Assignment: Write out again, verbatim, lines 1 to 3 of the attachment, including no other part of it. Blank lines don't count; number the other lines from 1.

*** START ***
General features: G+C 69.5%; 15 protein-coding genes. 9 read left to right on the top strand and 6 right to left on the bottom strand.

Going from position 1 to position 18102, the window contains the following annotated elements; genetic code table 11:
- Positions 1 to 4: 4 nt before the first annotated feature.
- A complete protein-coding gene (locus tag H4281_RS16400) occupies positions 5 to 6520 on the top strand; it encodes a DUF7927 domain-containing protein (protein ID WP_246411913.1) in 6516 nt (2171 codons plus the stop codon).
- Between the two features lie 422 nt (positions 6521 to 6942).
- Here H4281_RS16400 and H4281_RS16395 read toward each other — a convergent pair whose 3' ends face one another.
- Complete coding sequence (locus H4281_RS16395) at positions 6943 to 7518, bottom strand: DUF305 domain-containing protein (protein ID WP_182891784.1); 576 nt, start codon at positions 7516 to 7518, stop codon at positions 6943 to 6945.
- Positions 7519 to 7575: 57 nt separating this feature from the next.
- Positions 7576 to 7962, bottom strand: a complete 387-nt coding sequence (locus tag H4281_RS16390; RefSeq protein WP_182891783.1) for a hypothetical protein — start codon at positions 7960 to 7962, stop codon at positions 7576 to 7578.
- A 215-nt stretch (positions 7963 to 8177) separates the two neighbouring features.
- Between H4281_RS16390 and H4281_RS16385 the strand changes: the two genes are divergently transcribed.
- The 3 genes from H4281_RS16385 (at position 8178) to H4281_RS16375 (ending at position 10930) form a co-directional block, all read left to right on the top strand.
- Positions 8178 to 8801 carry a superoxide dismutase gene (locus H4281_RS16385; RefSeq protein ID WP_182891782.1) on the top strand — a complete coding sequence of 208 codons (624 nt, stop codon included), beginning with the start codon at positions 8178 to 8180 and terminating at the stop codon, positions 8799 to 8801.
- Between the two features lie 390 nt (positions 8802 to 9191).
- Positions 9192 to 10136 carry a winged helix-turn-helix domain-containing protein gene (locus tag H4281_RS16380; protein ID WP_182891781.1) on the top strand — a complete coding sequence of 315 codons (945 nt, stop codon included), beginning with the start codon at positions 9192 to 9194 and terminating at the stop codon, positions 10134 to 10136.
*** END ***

General features: G+C 69.5%; 15 protein-coding genes. 9 read left to right on the top strand and 6 right to left on the bottom strand.

Going from position 1 to position 18102, the window contains the following annotated elements; genetic code table 11:
- Positions 1 to 4: 4 nt before the first annotated feature.